MANILA (Reuters) - Thousands of people belonging to a powerful local indigenous Christian organization occupied a busy portion of the main highway in Manila on Friday to protest what they allege to be government’s meddling over internal affairs of their church.
Members of Iglesia ni Cristo (Church of Christ) or INC also called for the resignation of Justice Secretary Leila de Lima, who was investigating an illegal detention case filed by a dismissed church minister against Iglesia’s leaders.
Waving church flags and holding anti-government placards calling for religious freedom, Iglesia members chanted “Hustisya” (Justice) and “INC” as they blocked two busy intersections, causing late Friday night traffic jams.
Some 1000 church members began their protest by trooping to the Justice department on Thursday, even blocking de Lima’s car from leaving the agency’s premises, according to media reports.
On Friday, the members took their peaceful protest to the main EDSA highway, site of several demonstrations in the past including “people power” revolts that toppled two presidents.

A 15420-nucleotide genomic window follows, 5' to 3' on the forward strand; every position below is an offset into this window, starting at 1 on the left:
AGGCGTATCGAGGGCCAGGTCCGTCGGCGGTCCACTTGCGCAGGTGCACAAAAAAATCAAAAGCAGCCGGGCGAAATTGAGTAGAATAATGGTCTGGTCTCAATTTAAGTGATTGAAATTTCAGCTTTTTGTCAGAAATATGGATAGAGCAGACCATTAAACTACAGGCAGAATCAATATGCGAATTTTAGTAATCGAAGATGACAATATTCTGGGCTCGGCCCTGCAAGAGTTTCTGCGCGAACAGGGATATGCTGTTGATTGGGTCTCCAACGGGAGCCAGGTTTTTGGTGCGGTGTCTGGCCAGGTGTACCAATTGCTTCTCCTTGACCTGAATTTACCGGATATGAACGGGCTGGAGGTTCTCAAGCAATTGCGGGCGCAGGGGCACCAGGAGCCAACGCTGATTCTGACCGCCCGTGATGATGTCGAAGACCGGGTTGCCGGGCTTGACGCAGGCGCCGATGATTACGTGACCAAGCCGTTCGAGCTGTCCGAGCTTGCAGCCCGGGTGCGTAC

“This is a display of INC solidarity,” a member who joined the protest on the highway and who gave his name as Ka Vic told Reuters. “We responded to the call of our church leaders. The government should respect the separation of church and state.”
Some members questioned the government’s moves to probe infighting in the Iglesia when it has yet to bring justice to 44 elite police force members killed during a firefight with Muslim rebels in January. Two of the policemen who died were Iglesia members.
Police declined to give an estimate of the crowd that occupied the highway, but organizers were hoping to gather 50,000 members until Monday, a public holiday.
Presidential spokesman Herminio Coloma Jr said in a statement “the government does not wish to interfere in the internal affairs of any legitimate organization,” adding it was not taking an adversarial position against the Iglesia.
Interior Secretary Mar Roxas said police will exercise maximum tolerance over the crowd but stressed people’s right to peaceful assembly should not cause inconvenience to others.
Political analysts said the protest was a show of force by the estimated 2-million-strong Iglesia, an influential group that politicians have courted in the past for votes. Iglesia members are widely known to follow their leaders’ advice and vote as a bloc. The next presidential polls is set for May 2016.
About 80 per cent of the country’s 100 million people are Catholic, with the rest comprised of Muslims and Christian groups including home-grown churches, the biggest of which is the Iglesia.
Reporting by Rosemarie Francisco and Manuel Mogato